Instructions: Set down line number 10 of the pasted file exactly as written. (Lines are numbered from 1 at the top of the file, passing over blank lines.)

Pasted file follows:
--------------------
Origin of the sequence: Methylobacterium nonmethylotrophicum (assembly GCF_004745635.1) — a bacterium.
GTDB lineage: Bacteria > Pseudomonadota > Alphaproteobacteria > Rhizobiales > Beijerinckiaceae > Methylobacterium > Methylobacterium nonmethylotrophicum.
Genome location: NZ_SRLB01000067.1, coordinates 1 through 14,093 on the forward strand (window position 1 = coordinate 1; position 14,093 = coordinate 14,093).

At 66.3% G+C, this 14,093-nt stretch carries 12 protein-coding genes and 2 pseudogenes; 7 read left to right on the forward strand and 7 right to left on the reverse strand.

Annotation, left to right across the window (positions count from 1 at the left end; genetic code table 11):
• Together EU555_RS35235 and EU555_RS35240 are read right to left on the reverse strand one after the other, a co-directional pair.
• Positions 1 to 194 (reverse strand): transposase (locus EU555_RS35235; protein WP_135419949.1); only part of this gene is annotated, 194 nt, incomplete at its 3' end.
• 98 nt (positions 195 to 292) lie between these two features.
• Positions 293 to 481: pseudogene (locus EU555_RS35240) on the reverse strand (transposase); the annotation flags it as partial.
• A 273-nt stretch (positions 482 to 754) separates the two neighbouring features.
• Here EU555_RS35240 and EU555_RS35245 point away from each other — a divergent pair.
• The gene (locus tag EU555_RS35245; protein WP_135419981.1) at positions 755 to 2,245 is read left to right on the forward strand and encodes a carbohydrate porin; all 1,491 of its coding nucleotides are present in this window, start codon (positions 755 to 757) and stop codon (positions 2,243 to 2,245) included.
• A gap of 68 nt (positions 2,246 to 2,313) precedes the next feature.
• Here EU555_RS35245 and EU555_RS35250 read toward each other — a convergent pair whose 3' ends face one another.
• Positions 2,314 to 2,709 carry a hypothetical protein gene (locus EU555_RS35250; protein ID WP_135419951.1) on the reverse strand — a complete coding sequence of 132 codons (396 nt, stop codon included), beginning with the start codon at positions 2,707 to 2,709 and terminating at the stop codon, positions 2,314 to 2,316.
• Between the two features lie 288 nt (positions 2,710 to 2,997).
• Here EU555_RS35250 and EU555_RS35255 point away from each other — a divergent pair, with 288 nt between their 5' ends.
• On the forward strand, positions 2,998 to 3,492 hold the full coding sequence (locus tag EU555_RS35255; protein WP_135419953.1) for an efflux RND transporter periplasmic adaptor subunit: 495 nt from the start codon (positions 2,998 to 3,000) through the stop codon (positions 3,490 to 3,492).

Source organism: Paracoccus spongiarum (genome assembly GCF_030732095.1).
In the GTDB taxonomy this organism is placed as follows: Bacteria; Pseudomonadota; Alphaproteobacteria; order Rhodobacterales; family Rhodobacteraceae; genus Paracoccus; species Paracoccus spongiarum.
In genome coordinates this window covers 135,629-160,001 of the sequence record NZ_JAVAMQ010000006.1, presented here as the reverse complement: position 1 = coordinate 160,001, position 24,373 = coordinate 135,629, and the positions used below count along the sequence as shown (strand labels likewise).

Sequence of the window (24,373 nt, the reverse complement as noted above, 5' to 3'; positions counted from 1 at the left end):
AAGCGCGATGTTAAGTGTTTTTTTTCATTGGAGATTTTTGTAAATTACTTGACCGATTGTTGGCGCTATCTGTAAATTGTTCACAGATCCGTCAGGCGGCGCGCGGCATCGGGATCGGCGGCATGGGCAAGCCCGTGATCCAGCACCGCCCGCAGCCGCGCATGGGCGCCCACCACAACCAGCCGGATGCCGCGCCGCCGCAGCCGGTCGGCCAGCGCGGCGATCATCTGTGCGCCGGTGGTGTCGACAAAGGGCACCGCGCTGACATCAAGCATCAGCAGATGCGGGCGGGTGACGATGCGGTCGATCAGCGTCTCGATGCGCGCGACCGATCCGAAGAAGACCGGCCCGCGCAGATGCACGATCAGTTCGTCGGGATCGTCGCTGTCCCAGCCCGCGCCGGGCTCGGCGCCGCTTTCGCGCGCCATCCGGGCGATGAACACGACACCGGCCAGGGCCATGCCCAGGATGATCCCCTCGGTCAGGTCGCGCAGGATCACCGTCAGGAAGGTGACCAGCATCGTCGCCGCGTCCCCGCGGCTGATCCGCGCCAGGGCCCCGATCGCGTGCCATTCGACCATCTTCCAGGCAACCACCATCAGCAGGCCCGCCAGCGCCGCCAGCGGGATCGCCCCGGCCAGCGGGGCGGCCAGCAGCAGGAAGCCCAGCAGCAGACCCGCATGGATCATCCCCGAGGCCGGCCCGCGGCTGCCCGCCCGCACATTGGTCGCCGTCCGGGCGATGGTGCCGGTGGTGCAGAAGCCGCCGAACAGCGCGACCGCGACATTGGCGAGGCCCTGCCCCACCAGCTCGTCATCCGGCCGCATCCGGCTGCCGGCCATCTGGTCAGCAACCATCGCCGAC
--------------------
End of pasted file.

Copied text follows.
• A 273-nt stretch (positions 482 to 754) separates the two neighbouring features.